By supplying the asphalt layer in the form of asphalt fibers, the process of making highway reinforcement products is less time consuming and costly. The asphalt layers in such products can be more accurately metered out, and the asphalt and the reinforcement fibers can be easily integrated. Further, the use of asphalt fibers in highway reinforcement products enables products of higher strength without having to increase the materials used. Also, since it is not necessary to dip the reinforcement mat into a bath of molten asphalt, the highway reinforcement can be made without the expense and hazards of an open asphalt bath.
Figure 1 is a schematic sectional view in elevation of apparatus for centrifuging asphalt fibers according to the method of the invention.
Figure 2 is a schematic sectional view in elevation of apparatus for cofiberizing asphalt fibers and glass fibers according to the method of the invention.
Figure 3 is a schematic view in elevation of apparatus for alternately commingling veils of asphalt fibers with veils of glass fibers.
Figure 4 is a perspective view of an asphalt fiber mat of the invention.
Figure 5 is a schematic cross-sectional view in elevation of a laminated mat containing an asphalt fiber mat and a reinforcing mat.
Figure 6 is a schematic view in elevation of a process of making asphalt roofing shingles according to the invention.
Figure 7 is a schematic plan view of an asphalt roofing shingle of the invention.
Figure 8 is a schematic view in elevation of a process for making a highway reinforcement product according to the invention.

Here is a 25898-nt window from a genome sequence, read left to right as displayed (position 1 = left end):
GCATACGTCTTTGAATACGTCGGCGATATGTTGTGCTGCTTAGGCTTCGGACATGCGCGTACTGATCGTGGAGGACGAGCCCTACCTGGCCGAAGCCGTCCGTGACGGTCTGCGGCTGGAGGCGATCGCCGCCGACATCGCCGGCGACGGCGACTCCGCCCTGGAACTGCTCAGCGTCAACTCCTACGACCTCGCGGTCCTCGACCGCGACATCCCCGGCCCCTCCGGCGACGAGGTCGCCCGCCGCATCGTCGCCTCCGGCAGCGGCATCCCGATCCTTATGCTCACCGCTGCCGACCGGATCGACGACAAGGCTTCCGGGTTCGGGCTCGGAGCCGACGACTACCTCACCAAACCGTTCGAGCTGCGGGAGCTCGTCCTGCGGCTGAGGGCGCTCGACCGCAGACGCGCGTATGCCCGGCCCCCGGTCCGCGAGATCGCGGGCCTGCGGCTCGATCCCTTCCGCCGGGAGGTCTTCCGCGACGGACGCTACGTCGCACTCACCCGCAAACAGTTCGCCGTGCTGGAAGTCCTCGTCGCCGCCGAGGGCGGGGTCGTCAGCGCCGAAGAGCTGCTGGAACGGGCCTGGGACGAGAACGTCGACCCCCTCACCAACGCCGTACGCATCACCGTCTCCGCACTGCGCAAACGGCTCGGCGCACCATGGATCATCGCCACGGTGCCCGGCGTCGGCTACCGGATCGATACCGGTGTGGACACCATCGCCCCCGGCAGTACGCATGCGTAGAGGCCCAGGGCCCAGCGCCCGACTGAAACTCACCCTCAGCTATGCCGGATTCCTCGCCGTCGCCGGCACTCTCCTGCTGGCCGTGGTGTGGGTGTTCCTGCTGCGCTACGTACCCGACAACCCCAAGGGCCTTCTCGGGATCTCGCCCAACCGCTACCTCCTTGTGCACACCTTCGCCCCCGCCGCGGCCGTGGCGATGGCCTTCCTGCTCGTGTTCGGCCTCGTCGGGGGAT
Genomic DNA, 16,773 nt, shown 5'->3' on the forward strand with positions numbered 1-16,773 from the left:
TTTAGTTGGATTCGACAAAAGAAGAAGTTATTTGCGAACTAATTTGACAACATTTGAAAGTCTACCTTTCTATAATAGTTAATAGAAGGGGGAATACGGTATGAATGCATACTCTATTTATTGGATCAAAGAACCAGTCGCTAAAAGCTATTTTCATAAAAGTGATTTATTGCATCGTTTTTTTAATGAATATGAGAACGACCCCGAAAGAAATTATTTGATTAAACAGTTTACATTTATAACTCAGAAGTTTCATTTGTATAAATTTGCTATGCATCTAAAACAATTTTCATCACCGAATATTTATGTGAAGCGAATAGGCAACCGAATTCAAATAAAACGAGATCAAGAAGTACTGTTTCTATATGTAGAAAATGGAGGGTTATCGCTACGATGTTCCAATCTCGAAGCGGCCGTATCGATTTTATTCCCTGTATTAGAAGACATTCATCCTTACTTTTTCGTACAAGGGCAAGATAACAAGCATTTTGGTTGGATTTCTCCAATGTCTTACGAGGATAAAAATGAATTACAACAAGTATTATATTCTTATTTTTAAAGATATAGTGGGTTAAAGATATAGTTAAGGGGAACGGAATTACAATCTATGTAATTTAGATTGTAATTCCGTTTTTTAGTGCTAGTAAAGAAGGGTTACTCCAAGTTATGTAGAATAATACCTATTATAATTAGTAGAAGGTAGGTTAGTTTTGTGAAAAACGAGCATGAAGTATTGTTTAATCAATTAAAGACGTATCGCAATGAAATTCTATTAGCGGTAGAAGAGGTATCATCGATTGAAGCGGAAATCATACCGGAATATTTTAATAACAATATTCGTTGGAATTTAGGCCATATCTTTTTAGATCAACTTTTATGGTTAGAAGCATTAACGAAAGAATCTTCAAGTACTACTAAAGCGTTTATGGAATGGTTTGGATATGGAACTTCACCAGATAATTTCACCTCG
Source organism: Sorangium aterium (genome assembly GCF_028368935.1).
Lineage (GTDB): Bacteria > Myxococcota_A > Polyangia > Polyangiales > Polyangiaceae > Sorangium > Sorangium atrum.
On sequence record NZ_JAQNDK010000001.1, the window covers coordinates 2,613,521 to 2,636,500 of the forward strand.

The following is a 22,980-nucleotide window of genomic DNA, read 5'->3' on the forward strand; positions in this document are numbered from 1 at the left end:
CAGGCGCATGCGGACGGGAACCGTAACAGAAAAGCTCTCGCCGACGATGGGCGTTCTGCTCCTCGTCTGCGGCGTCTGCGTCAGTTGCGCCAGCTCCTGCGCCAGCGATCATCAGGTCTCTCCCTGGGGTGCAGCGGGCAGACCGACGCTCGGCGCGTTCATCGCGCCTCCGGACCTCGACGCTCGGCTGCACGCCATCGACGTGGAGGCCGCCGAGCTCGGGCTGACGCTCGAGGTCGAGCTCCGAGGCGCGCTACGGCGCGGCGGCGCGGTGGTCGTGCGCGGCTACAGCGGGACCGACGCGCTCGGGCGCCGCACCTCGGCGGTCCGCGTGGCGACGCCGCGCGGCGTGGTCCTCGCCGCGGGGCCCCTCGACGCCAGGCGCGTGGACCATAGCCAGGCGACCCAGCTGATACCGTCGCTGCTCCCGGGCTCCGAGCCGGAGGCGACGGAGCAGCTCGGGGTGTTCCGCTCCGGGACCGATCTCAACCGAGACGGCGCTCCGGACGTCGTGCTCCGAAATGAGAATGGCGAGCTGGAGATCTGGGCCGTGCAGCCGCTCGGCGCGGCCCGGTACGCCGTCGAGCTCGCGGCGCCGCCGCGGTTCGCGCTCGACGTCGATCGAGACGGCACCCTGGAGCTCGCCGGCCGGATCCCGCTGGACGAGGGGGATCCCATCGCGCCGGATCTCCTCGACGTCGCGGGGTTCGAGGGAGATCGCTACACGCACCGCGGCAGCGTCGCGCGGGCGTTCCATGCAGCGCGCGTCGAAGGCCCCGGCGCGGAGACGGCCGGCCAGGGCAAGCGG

Figure 9 is a schematic cross-sectional view in elevation of a highway reinforcement product according to the invention.
As used in this specification, all references to percentage are as a percent by weight. The term "asphalt", as used in this specification includes materials sometimes referred to as "bitumen", and the two terms are viewed as synonymous with each other. The asphalts which can be employed in this invention can be either a naturally occurring asphalt or a manufactured asphalt produced by refining petroleum, and may include straight-run fractional-derived asphalts, cracked asphalts, asphalts derived from processing such as asphalt oxidizing, propane deasphalting, steam distilling, chemically modifying, and the like. In one of its preferred embodiments, the invention is applicable to asphalts for roofing shingle production. The asphalt can be either modified or unmodified.
As shown in Figure 1, the apparatus for producing asphalt fibers from a rotary process includes rotatably mounted asphalt spinner 10 which is comprised generally of spinner bottom wall 12 and spinner peripheral wall 14. The asphalt spinner can be cast from nickle/cobalt/chromium alloy as used for the production of glass fibers, or can be any other suitable spinner such as one from welded stainless steel. The spinner peripheral wall has numerous orifices 16 for the centrifugation of asphalt fibers, and preferably has between about 500 and about 25,000 orifices.
Molten asphalt is dropped into the rotating asphalt spinner as stream 20. Upon reaching the spinner bottom wall, the molten asphalt is driven radially outwardly and up the peripheral wall where centrifugal force centrifuges the asphalt through the orifices as asphalt streams or primary asphalt fibers 22. After emanating from the asphalt spinner, the primary asphalt fibers 22 are directed downwardly by annular blower 24 to form a downwardly moving flow or veil 25 of asphalt fibers. Any means can be used for turning the fibers from a generally radially outward path to a path directed toward a collection surface.